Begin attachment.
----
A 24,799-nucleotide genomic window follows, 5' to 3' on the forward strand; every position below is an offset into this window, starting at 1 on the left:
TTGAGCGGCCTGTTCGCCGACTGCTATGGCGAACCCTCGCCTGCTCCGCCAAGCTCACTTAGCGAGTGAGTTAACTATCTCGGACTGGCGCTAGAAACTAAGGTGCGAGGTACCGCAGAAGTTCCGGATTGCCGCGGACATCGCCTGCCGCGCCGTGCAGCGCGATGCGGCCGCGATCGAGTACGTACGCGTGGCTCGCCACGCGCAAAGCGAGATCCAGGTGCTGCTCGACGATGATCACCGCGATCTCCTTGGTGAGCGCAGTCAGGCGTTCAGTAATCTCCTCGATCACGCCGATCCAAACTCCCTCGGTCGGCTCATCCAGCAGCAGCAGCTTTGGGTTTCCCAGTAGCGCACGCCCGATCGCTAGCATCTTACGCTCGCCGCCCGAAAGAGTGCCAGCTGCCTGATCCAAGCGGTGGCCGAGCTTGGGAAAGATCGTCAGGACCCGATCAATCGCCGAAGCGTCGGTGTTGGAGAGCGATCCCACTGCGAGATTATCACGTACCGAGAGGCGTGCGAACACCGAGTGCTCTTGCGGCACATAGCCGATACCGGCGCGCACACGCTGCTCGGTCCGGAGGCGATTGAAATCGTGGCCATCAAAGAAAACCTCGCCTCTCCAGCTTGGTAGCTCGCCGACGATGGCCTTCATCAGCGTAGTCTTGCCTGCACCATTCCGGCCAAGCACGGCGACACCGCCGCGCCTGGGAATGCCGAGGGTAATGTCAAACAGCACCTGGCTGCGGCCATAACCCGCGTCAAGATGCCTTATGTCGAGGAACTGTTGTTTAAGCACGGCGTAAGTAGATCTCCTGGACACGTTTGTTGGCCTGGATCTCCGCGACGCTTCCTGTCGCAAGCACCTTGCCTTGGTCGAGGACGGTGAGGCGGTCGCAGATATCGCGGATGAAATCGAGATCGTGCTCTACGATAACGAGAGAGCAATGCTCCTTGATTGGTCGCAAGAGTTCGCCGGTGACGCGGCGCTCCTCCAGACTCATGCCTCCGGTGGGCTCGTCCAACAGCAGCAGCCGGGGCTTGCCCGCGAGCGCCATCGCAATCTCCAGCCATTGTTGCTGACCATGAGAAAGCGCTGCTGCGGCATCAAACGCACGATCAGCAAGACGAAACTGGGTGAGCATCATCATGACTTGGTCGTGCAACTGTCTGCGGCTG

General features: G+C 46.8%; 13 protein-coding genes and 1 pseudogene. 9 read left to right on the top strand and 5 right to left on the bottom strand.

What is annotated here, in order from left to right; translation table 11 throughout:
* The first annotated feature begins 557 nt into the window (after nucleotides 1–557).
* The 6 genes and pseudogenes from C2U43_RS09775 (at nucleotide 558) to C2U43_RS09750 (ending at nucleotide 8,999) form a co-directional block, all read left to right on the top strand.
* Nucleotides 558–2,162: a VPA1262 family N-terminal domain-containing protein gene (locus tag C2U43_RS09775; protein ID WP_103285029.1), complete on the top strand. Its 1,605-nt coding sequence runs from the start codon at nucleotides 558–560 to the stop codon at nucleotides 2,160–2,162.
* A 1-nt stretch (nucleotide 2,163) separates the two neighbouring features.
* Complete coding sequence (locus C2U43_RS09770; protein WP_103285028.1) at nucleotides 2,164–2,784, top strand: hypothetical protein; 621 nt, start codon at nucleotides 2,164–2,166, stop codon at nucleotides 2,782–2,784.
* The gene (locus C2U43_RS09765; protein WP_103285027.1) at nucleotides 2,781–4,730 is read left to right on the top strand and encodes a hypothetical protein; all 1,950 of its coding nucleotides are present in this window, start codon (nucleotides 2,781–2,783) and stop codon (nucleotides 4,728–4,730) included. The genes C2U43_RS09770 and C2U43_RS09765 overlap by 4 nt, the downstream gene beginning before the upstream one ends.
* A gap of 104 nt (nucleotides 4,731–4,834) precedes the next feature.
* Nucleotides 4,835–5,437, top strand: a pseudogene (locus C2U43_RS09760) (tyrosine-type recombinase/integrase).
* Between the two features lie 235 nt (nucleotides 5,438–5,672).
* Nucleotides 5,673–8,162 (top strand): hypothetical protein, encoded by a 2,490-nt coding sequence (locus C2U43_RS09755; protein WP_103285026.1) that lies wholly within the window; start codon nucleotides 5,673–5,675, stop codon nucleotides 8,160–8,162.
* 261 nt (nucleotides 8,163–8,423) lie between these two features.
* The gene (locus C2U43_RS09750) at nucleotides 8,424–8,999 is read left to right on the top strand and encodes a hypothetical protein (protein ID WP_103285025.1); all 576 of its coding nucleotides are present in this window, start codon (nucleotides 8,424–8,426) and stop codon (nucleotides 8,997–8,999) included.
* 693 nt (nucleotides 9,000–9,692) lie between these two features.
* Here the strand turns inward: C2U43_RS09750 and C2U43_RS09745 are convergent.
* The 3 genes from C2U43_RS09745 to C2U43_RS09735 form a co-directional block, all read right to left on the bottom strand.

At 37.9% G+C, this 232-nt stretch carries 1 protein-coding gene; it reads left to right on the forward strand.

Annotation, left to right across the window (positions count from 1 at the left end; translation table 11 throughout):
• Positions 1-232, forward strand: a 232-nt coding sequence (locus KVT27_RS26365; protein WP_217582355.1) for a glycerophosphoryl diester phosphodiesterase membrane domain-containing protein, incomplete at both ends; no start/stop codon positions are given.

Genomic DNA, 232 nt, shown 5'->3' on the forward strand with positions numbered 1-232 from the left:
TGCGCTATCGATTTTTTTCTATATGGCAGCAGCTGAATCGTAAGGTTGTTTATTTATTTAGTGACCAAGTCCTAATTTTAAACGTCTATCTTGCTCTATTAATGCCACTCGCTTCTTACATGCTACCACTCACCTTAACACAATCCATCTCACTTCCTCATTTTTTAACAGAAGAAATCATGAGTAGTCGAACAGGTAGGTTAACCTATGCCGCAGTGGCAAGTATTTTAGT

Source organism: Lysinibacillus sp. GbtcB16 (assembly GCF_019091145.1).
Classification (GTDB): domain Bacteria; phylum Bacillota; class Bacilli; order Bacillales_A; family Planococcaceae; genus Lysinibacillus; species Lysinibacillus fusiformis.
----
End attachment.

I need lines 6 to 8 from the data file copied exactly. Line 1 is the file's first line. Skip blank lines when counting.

* The 6 genes and pseudogenes from C2U43_RS09775 (at nucleotide 558) to C2U43_RS09750 (ending at nucleotide 8,999) form a co-directional block, all read left to right on the top strand.
* Nucleotides 558–2,162: a VPA1262 family N-terminal domain-containing protein gene (locus tag C2U43_RS09775; protein ID WP_103285029.1), complete on the top strand. Its 1,605-nt coding sequence runs from the start codon at nucleotides 558–560 to the stop codon at nucleotides 2,160–2,162.
* A 1-nt stretch (nucleotide 2,163) separates the two neighbouring features.